#  Note that setting these values here, results in the corresponding MIB objects being 'read-only'
#  See snmpd.conf(5) for more details
sysLocation    Sitting on the Dock of the Bay
sysContact     Me 
                                                 # Application + End-to-End layers
sysServices    72


#
#  Process Monitoring
#
                               # At least one  'mountd' process
proc  mountd
                               # No more than 4 'ntalkd' processes - 0 is OK
proc  ntalkd    4
                               # At least one 'sendmail' process, but no more than 10
proc  sendmail 10 1

#  Walk the UCD-SNMP-MIB::prTable to see the resulting output
#  Note that this table will be empty if there are no "proc" entries in the snmpd.conf file


#
#  Disk Monitoring
#
                               # 10MBs required on root disk, 5% free on /var, 10% free on all other disks
disk       /     10000
disk       /var  5%
includeAllDisks  10%

#  Walk the UCD-SNMP-MIB::dskTable to see the resulting output
#  Note that this table will be empty if there are no "disk" entries in the snmpd.conf file


#
#  System Load
#
                               # Unacceptable 1-, 5-, and 15-minute load averages
load   12 10 5

#  Walk the UCD-SNMP-MIB::laTable to see the resulting output
#  Note that this table *will* be populated, even without a "load" entry in the snmpd.conf file



###############################################################################
#
#  ACTIVE MONITORING
#

                                    #   send SNMPv1  traps
 trapsink     localhost public
                                    #   send SNMPv2c traps
#trap2sink    localhost public
                                    #   send SNMPv2c INFORMs
#informsink   localhost public

#  Note that you typically only want *one* of these three lines
#  Uncommenting two (or all three) will result in multiple copies of each notification.


#
#  Event MIB - automatically generate alerts
#
                                   # Remember to activate the 'createUser' lines above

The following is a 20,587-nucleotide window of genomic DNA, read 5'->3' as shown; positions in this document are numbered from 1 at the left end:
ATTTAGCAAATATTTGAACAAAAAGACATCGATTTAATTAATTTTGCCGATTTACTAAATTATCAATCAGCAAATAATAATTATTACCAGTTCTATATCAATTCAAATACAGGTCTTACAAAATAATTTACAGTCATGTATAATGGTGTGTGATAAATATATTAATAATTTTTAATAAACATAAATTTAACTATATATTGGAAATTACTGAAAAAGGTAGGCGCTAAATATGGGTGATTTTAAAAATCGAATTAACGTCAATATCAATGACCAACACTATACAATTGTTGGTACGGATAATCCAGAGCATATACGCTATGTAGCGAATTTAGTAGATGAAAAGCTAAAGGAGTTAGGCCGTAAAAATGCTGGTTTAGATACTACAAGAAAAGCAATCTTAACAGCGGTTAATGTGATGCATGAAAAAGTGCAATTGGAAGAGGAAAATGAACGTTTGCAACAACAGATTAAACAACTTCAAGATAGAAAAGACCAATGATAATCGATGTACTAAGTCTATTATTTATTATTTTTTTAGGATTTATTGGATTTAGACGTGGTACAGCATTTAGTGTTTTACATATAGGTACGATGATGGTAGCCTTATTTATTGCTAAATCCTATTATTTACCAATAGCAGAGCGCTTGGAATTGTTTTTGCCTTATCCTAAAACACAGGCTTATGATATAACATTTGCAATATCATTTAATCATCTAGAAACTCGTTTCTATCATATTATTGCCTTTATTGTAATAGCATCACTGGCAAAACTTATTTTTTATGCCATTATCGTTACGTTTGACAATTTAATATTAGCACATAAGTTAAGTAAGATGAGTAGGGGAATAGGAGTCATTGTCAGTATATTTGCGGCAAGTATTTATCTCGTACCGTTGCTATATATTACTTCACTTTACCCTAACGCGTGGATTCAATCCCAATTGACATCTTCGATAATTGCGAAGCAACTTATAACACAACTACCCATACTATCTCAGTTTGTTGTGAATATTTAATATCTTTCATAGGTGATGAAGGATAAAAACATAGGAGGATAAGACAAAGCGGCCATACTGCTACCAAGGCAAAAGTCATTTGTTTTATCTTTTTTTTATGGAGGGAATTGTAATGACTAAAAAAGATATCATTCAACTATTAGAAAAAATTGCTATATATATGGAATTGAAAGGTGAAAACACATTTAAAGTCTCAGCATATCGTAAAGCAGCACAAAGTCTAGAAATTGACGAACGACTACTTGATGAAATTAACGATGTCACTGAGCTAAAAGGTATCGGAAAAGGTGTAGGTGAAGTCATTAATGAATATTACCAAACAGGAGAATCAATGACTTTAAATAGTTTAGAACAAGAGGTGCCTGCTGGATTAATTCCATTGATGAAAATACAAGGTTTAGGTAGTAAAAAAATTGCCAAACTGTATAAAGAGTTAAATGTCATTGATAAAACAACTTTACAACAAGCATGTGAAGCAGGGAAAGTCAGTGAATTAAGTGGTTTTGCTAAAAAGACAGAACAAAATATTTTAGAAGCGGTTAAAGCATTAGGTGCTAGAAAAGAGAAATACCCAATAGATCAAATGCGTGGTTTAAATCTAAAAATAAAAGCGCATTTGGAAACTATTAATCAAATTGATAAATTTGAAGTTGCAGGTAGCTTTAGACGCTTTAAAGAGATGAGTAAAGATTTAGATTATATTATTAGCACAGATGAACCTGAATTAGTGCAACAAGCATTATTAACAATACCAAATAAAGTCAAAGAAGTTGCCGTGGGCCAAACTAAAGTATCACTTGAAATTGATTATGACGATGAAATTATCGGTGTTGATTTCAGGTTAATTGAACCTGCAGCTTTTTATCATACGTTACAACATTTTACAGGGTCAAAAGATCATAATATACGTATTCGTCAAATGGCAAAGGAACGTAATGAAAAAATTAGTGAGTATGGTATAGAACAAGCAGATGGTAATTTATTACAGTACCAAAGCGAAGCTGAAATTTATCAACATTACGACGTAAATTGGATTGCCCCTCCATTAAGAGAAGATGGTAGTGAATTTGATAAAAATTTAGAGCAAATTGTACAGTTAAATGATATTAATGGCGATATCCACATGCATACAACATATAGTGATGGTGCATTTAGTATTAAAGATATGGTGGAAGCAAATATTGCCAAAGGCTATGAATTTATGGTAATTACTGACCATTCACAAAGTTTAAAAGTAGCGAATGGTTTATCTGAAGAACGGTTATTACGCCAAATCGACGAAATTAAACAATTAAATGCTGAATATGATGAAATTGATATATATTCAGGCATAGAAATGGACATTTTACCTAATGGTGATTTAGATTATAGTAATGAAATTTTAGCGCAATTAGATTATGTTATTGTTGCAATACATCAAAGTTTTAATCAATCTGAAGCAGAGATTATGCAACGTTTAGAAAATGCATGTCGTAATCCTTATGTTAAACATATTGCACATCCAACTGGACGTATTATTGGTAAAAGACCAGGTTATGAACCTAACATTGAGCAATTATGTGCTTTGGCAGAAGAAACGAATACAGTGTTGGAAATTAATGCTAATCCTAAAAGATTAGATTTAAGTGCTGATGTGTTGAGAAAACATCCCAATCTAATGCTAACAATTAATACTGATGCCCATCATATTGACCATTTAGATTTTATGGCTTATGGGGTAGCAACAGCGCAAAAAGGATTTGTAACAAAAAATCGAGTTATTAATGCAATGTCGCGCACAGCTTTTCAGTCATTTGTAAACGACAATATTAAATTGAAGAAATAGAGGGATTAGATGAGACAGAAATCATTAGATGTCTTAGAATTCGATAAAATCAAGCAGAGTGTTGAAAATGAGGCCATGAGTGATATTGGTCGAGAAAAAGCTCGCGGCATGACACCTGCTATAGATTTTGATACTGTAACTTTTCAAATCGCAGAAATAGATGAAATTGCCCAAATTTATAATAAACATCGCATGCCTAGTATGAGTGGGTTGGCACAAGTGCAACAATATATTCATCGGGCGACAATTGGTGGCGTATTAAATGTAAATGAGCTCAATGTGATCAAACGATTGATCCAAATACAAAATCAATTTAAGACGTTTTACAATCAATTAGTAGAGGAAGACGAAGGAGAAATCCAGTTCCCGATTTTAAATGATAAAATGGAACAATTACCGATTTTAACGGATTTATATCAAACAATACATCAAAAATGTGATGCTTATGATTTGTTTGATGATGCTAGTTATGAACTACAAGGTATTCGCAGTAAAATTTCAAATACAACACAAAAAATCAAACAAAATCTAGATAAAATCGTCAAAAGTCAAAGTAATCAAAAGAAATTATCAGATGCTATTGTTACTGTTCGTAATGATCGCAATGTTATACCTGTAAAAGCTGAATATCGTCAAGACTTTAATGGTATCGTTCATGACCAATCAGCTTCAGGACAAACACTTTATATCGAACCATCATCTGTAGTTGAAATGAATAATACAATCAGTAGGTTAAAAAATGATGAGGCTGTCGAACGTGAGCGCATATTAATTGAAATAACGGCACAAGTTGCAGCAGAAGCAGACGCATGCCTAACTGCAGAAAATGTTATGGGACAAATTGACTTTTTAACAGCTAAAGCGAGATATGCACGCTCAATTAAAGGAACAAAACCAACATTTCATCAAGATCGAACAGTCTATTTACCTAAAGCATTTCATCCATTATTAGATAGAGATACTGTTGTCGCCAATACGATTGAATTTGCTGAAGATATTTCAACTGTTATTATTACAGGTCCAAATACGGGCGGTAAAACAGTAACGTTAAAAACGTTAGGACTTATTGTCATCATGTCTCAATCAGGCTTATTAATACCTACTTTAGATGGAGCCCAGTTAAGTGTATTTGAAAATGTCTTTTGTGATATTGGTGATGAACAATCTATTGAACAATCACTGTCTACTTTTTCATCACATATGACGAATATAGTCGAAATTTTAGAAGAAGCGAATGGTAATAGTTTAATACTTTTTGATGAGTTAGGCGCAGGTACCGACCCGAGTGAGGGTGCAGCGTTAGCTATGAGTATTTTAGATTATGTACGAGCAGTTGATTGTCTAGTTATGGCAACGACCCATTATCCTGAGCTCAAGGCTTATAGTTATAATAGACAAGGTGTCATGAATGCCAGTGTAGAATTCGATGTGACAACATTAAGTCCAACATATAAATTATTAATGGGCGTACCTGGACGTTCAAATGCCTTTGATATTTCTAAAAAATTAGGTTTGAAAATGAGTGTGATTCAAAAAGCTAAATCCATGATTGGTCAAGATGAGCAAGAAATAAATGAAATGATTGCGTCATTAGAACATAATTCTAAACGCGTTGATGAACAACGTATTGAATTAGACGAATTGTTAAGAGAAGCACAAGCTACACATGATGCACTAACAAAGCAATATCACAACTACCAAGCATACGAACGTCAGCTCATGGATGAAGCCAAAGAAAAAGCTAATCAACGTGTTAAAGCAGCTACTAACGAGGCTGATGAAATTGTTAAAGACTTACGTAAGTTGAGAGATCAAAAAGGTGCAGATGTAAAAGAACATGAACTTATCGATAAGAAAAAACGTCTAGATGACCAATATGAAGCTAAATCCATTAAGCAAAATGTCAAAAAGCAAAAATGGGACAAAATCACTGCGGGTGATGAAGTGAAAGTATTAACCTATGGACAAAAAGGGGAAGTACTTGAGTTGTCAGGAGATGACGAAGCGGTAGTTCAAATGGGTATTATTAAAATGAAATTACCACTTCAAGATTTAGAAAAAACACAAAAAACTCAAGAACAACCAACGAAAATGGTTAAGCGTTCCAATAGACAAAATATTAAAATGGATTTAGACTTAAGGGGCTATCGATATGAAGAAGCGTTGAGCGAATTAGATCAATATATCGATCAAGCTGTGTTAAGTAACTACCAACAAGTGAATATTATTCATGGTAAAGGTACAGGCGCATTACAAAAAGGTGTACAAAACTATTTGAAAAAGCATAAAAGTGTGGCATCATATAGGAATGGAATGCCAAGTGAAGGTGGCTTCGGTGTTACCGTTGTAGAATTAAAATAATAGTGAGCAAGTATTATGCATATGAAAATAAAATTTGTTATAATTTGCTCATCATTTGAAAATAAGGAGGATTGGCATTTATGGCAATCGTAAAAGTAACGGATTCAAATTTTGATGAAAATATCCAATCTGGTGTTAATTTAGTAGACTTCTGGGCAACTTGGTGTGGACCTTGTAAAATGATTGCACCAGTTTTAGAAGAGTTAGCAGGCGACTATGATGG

iquerySecName   internalUser       
rouser          internalUser
                                   # generate traps on UCD error conditions
defaultMonitors          yes
                                   # generate traps on linkUp/Down
linkUpDownNotifications  yes



###############################################################################
#
#  EXTENDING THE AGENT
#

#
#  Arbitrary extension commands
#
 extend    test1   /bin/echo  Hello, world!
 extend-sh test2   echo Hello, world! ; echo Hi there ; exit 35
#extend-sh test3   /bin/sh /tmp/shtest

#  Note that this last entry requires the script '/tmp/shtest' to be created first,
#    containing the same three shell commands, before the line is uncommented

#  Walk the NET-SNMP-EXTEND-MIB tables (nsExtendConfigTable, nsExtendOutput1Table
#     and nsExtendOutput2Table) to see the resulting output

#  Note that the "extend" directive supercedes the previous "exec" and "sh" directives
#  However, walking the UCD-SNMP-MIB::extTable should still returns the same output,
#     as well as the fuller results in the above tables.


#
#  "Pass-through" MIB extension command
#
#pass .1.3.6.1.4.1.8072.2.255  /bin/sh       PREFIX/local/passtest
#pass .1.3.6.1.4.1.8072.2.255  /usr/bin/perl PREFIX/local/passtest.pl

# Note that this requires one of the two 'passtest' scripts to be installed first,
#    before the appropriate line is uncommented.
# These scripts can be found in the 'local' directory of the source distribution,
#     and are not installed automatically.

#  Walk the NET-SNMP-PASS-MIB::netSnmpPassExamples subtree to see the resulting output


#
#  AgentX Sub-agents
#
                                           #  Run as an AgentX master agent
 master          agentx
                                           #  Listen for network connections (from localhost)
                                           #    rather than the default named socket /var/agentx/master
#agentXSocket    tcp:localhost:705